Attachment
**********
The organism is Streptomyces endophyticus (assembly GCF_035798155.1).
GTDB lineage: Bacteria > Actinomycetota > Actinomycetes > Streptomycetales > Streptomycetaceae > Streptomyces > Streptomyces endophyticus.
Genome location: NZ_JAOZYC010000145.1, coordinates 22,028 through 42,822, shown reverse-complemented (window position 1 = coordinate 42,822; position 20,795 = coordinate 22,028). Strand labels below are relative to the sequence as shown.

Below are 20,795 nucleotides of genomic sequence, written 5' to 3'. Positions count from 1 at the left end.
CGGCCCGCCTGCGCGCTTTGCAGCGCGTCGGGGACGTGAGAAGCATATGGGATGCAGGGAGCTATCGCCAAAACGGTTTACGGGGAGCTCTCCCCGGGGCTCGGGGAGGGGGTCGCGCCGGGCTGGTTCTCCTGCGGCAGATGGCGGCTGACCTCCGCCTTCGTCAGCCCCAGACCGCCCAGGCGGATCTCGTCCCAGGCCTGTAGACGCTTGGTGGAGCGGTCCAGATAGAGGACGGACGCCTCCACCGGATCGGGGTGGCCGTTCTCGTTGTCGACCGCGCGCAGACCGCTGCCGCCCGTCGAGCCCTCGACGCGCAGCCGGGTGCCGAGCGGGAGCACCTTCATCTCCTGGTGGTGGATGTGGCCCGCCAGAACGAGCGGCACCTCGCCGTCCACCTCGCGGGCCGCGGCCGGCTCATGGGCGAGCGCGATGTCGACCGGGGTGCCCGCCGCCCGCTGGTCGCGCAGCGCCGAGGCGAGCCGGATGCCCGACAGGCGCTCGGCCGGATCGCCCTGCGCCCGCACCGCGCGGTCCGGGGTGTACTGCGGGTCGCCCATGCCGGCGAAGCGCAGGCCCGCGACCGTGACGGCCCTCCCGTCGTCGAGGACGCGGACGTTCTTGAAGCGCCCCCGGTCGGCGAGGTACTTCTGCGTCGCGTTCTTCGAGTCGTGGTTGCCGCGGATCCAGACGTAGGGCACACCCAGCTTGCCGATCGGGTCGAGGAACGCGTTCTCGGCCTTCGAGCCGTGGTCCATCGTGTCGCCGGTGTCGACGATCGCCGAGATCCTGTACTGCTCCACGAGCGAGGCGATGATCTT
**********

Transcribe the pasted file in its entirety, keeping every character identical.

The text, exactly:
The organism is Streptomyces endophyticus (assembly GCF_035798155.1).
GTDB lineage: Bacteria > Actinomycetota > Actinomycetes > Streptomycetales > Streptomycetaceae > Streptomyces > Streptomyces endophyticus.
Genome location: NZ_JAOZYC010000145.1, coordinates 22,028 through 42,822, shown reverse-complemented (window position 1 = coordinate 42,822; position 20,795 = coordinate 22,028). Strand labels below are relative to the sequence as shown.

Below are 20,795 nucleotides of genomic sequence, written 5' to 3'. Positions count from 1 at the left end.
CGGCCCGCCTGCGCGCTTTGCAGCGCGTCGGGGACGTGAGAAGCATATGGGATGCAGGGAGCTATCGCCAAAACGGTTTACGGGGAGCTCTCCCCGGGGCTCGGGGAGGGGGTCGCGCCGGGCTGGTTCTCCTGCGGCAGATGGCGGCTGACCTCCGCCTTCGTCAGCCCCAGACCGCCCAGGCGGATCTCGTCCCAGGCCTGTAGACGCTTGGTGGAGCGGTCCAGATAGAGGACGGACGCCTCCACCGGATCGGGGTGGCCGTTCTCGTTGTCGACCGCGCGCAGACCGCTGCCGCCCGTCGAGCCCTCGACGCGCAGCCGGGTGCCGAGCGGGAGCACCTTCATCTCCTGGTGGTGGATGTGGCCCGCCAGAACGAGCGGCACCTCGCCGTCCACCTCGCGGGCCGCGGCCGGCTCATGGGCGAGCGCGATGTCGACCGGGGTGCCCGCCGCCCGCTGGTCGCGCAGCGCCGAGGCGAGCCGGATGCCCGACAGGCGCTCGGCCGGATCGCCCTGCGCCCGCACCGCGCGGTCCGGGGTGTACTGCGGGTCGCCCATGCCGGCGAAGCGCAGGCCCGCGACCGTGACGGCCCTCCCGTCGTCGAGGACGCGGACGTTCTTGAAGCGCCCCCGGTCGGCGAGGTACTTCTGCGTCGCGTTCTTCGAGTCGTGGTTGCCGCGGATCCAGACGTAGGGCACACCCAGCTTGCCGATCGGGTCGAGGAACGCGTTCTCGGCCTTCGAGCCGTGGTCCATCGTGTCGCCGGTGTCGACGATCGCCGAGATCCTGTACTGCTCCACGAGCGAGGCGATGATCTT